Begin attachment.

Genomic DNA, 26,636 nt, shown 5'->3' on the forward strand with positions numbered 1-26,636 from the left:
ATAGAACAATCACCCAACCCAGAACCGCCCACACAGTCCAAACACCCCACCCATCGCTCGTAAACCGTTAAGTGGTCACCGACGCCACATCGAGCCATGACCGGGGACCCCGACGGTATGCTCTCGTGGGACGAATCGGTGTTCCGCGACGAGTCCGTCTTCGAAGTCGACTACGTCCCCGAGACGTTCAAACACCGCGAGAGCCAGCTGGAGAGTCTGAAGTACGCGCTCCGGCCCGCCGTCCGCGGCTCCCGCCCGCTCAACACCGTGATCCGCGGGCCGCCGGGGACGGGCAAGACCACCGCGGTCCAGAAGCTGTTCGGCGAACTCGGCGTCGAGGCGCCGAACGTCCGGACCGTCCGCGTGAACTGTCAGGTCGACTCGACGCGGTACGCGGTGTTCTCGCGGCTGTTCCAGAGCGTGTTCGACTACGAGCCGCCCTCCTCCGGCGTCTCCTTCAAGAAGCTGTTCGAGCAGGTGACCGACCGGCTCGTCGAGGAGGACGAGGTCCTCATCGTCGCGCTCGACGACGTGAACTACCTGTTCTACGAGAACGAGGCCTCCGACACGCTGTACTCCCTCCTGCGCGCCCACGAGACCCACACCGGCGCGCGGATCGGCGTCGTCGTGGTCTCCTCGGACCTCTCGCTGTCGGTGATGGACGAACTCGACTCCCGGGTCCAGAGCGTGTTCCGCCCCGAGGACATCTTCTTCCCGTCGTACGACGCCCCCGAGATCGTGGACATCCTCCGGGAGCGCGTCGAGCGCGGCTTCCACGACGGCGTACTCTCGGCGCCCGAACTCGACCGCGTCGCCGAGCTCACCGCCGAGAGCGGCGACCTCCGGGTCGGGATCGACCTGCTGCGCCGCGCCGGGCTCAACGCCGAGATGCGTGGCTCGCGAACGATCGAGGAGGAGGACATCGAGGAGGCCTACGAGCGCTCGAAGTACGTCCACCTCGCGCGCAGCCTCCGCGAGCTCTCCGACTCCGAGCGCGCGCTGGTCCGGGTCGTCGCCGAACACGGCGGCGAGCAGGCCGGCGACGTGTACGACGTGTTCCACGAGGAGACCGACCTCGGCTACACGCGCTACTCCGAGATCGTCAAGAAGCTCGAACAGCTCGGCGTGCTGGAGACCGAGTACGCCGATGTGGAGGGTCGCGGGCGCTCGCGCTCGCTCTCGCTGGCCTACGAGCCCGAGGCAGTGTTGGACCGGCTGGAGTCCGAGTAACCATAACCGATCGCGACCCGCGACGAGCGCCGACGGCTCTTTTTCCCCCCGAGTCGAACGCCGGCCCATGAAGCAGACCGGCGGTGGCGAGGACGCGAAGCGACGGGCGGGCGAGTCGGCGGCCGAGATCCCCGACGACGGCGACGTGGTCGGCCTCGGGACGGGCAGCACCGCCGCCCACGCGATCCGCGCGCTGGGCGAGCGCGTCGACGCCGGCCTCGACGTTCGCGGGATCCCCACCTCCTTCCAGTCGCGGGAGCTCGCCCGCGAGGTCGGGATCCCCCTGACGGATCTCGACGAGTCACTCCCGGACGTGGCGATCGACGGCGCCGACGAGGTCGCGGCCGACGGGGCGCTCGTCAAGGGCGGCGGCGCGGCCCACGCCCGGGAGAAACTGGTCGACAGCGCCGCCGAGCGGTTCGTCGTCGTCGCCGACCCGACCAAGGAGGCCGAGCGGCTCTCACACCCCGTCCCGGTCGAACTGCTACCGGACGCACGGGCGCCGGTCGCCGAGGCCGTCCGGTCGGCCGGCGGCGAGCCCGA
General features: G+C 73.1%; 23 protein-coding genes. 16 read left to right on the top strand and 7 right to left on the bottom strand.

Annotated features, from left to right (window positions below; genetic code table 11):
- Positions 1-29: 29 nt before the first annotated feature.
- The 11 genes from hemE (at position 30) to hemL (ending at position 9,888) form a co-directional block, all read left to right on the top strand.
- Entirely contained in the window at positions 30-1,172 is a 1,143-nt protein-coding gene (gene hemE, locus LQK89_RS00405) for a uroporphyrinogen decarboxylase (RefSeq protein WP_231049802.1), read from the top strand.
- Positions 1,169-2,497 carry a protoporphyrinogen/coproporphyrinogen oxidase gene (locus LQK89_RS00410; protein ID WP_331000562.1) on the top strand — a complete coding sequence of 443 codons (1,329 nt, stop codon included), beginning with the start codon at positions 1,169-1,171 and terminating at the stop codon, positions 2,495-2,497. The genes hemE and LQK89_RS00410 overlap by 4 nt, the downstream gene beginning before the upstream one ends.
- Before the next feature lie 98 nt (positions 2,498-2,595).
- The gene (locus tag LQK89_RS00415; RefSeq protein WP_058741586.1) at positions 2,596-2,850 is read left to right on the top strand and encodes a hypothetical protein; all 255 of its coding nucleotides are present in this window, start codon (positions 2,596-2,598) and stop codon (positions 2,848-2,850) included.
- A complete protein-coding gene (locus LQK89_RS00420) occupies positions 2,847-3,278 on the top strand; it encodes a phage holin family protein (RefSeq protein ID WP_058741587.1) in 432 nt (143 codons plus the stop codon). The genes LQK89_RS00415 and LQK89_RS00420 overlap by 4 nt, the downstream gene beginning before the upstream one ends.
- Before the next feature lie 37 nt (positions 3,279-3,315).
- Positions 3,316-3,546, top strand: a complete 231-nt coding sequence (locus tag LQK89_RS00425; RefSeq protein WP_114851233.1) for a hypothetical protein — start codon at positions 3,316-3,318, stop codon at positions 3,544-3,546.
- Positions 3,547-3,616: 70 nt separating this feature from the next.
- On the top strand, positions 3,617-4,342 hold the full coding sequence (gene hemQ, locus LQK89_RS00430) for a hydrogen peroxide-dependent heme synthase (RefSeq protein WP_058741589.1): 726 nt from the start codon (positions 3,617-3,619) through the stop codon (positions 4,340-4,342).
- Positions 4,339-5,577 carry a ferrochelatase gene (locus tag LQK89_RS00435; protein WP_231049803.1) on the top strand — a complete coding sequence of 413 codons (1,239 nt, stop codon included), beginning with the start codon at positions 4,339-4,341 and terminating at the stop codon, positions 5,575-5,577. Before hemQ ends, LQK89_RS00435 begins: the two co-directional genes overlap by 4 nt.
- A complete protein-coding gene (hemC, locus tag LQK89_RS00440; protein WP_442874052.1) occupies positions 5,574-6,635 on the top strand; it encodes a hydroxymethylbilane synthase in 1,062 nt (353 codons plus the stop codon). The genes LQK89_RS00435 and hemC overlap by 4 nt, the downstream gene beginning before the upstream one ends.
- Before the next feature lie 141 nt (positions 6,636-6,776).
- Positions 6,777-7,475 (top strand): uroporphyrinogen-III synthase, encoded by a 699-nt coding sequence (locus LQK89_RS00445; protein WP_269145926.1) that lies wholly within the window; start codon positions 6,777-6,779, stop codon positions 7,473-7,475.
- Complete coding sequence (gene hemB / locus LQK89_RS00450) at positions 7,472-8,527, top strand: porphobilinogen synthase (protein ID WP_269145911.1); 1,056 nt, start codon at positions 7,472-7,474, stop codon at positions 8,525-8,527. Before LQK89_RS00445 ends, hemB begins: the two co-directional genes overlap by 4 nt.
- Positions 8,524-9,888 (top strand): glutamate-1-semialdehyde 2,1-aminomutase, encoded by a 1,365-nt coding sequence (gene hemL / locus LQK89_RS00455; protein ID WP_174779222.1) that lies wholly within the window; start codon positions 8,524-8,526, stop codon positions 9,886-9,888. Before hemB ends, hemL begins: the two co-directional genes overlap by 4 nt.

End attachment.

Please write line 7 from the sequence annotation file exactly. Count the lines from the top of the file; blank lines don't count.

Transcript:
- Entirely contained in the window at positions 30-1,172 is a 1,143-nt protein-coding gene (gene hemE, locus LQK89_RS00405) for a uroporphyrinogen decarboxylase (RefSeq protein WP_231049802.1), read from the top strand.